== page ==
Rosetta is a cornerstone mission to chase, go into orbit around, and land on a comet. It is studying the Jupiter-family comet 67P/Churyumov-Gerasimenko with a combination of remote sensing and in situ measurements. The spacecraft arrived at the comet on 6 August 2014 following a 10-year journey through the Solar System. Between August and November, the spacecraft orbited the comet and gathered data to characterise the environment and the comet nucleus. On 12 November 2014, Rosetta's lander Philae was deployed to the surface. Philae carries a suite of instruments for imaging and sampling the comet nucleus. The Rosetta orbiter will track the comet through perihelion (August 2015), examining its behaviour before, during and after.
The mission was first considered in the late 1970s and developed from a sample-return plan to the plan for a lander. It was approved in November 1993 by ESA’s Science Programme Committee. The original mission target had been comet 46P/Wirtanen, but this was changed to 67P/Churyumov-Gerasimenko when it was clear that the launch would take place in 2004.
The spacecraft was launched from Kourou aboard an Ariane 5G+ on 2 March 2004. It required four gravity assists for its journey, one by Mars and three by Earth. Rosetta had already flown by the asteroids 2867 Steins (in 2008) and 21 Lutetia (in 2010), before entering deep space hibernation in June 2011.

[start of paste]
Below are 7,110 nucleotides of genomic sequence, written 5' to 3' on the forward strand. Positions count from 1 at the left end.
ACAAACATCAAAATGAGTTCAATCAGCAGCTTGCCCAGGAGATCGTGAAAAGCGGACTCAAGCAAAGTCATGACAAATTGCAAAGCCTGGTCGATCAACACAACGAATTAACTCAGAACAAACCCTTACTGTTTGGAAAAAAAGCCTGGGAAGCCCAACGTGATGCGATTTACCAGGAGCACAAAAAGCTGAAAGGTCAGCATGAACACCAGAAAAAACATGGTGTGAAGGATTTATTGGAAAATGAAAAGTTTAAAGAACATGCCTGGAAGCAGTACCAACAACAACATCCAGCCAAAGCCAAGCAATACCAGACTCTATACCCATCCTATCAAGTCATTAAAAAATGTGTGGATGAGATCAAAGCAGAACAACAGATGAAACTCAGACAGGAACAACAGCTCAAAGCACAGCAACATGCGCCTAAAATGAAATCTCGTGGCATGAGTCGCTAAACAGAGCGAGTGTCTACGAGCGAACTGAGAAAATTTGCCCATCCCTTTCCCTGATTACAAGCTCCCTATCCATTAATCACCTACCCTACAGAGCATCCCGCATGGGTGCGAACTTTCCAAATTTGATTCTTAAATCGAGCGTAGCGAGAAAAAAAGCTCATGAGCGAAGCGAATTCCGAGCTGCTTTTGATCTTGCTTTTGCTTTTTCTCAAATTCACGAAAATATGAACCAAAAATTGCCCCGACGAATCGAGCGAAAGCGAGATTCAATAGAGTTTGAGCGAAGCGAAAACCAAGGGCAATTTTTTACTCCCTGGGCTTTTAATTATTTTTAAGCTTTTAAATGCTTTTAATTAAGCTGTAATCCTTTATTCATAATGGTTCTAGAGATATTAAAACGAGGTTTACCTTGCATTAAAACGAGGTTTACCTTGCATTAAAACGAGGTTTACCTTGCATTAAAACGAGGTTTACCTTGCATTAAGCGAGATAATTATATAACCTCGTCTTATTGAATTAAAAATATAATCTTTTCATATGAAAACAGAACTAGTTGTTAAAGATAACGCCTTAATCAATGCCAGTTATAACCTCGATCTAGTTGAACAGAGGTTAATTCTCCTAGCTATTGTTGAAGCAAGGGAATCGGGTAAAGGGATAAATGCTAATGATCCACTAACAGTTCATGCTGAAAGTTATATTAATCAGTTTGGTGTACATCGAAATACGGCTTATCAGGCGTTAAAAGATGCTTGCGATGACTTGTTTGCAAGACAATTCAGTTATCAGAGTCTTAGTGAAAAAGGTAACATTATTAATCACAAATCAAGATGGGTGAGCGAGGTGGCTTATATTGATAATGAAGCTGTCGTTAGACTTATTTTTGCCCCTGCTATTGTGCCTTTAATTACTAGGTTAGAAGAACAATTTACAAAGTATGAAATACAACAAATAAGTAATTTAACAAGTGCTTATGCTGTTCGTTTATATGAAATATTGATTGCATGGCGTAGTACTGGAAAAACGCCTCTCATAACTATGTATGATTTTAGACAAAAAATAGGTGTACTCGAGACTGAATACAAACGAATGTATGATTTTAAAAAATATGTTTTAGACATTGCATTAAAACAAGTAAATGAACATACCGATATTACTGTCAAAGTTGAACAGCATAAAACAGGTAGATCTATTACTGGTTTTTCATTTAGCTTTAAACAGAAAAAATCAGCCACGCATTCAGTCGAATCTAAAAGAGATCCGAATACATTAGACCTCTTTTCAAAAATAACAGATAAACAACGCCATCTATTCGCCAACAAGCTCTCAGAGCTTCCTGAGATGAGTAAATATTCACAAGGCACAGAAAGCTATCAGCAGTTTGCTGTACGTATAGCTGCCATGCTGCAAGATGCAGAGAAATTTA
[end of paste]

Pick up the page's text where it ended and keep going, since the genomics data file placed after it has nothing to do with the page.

Rosetta achieved a number of major milestones in 2014: Following a planned exit from hibernation on 20 January, all of the spacecraft's instruments were checked as it continued on its journey to 67P/Churyumov-Gerasimenko. The first science results were obtained even before the spacecraft arrived at the comet on 6 August 2014. On 12 November 2014, Rosetta's lander Philae was deployed to the surface. Operations continue throughout 2015, with many new scientific results being reported, as well as operational highlights such as the close flyby on 14 February.
Here are the key dates of the Rosetta mission: